measures to cut red tape and reduce the regulations on business.
The proposals announced by Stephen Byers will benefit thousands of
businesses and reduce their costs by tens of millions of pounds.
'It is clear to me that government needs to rethink its approach to
regulation if we are to make a real difference to businesses up and
down the country. That's why I have asked my department to carry out
a systematic review of the regulations for which I have
He outlined the approach his department will take in the future:
'We will have a presumption against regulation. Regulations will only
be introduced where absolutely necessary and where all other avenues
have been pursued.
'Where regulation is necessary, we will ensure that it is as simple
and user-friendly as possible.
'We will 'think small first', ensuring that from the outset,
regulations and associated guidance are developed with the needs of
small business to the fore. The new Small Business Service will have
a key role to play here.
'We will work with enforcement agencies to ensure that our
enforcement is business-friendly and supports business efforts to
improve productivity and performance.
'To help in this task, I am very keen to have business's direct
input. That's why today, I want to ask business to provide secondees
to my department to help in our drive to cut red-tape. I am
particularly keen to involve those from small businesses, so the use
of secondees can be on a part-time basis to meet the needs of small
Stephen Byers announced three specific changes to regulation: changes
to the Working Time Directive guidance; the lifting of the audit
threshold and a pledge to consider sunset clauses under which
regulations would lapse after a fixed term unless renewed.
'We have been listening carefully to what business has said about the
complexities of the new Working Time Regulations. We will be
publishing revised guidance on the Regulations in the next few weeks.
The new guidance will make clear that for the vast majority of
British businesses, existing documentation and systems already meet
the Working Time record-keeping requirements. I want to emphasise
this point. The vast majority of businesses are already doing enough.
'The guidance will also clarify that the vast majority of individuals
do not need to keep a specific record of the hours they work. Where
workers have agreed hours set in their contract - as is normally the
case - then copies of these contracts and a quick check they are
being followed should be sufficient. If staff are paid overtime for
further hours worked, the payroll should provide sufficient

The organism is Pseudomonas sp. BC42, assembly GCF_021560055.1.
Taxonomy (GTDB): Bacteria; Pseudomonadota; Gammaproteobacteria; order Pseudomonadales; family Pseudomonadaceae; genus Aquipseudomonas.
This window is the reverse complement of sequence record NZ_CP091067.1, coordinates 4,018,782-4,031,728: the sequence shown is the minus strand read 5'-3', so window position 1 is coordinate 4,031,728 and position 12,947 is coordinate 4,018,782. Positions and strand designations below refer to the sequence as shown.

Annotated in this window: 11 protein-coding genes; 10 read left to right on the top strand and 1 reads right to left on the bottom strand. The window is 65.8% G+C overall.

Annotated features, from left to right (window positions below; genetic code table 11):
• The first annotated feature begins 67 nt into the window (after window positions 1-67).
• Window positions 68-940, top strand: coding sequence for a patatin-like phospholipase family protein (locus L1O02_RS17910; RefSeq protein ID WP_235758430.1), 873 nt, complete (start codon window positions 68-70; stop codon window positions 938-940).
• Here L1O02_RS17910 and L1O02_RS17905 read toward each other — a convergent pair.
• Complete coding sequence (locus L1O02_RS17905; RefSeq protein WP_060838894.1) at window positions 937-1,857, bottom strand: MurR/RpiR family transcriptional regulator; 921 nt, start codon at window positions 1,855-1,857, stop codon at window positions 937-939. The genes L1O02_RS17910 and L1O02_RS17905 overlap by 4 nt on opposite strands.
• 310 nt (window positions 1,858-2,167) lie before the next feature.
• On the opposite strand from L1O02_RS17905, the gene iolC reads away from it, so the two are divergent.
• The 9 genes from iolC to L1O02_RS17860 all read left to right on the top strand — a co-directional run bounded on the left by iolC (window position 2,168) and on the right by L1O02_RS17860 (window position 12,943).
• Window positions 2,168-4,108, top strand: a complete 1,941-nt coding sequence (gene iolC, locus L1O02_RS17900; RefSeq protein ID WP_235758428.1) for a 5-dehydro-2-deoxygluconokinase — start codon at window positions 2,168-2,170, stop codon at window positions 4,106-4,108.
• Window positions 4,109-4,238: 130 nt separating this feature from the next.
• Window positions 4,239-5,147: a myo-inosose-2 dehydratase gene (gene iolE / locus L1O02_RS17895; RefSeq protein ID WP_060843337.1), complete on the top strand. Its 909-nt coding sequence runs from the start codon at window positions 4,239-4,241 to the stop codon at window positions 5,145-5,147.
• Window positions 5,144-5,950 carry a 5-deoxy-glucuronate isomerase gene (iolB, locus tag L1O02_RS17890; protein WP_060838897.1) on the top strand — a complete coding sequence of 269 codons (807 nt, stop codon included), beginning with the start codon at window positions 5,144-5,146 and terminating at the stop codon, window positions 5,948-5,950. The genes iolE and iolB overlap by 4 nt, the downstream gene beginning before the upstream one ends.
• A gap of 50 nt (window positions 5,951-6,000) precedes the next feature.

'Already, the limits do not apply to directors and executives and
other so-called 'autonomous workers' - people who often find it
difficult to measure when they are working and when not. Under the
revised guidance, it will be clear that more people can benefit from
this exemption and do not need to keep records of the hours that they
'I can also announce my intention to consult on lifting the audit
threshold (at which companies have to have their accounts
independently audited) from its current level of£350,000 to a higher
level, possibly up to the maximum allowed under the EU Company Law
directives of£4.2m. Any change could potentially benefit
thousands of companies. For example, lifting the threshold to
£2m would lift the audit requirement from 150,000 companies.
The Federation of Small Business estimate that a company with a
turnover of£1m will save£5,000 a year.'
The secretary of state also announced he is considering introducing
'sunsetting' for some future regulations:
'I think the idea of regulations with an expiry date is an attractive
one. In some areas, particularly in rapidly changing industries,
there may be a case for sunset clauses in new regulations. This would
mean that a regulation would only be in place for a fixed term and
would then automatically lapse if not renewed.'
In concluding, Mr Byers said:
'We are clear that there will always be a place for regulation to
achieve certain goals. When used sensibly and sensitively, regulation
can work for business as well as those who would otherwise be
directly at risk but I see regulation as a last resort.
'In today's competitive markets we can ill-afford to burden UK
businesses, particularly the UK's vital small businesses, with
unnecessary red-tape or disproportionate requirements. Instead, we
must focus on giving small business the freedom, the incentives and
the support they need to survive and prosper and to become the
engines of growth for the British economy that we all want them to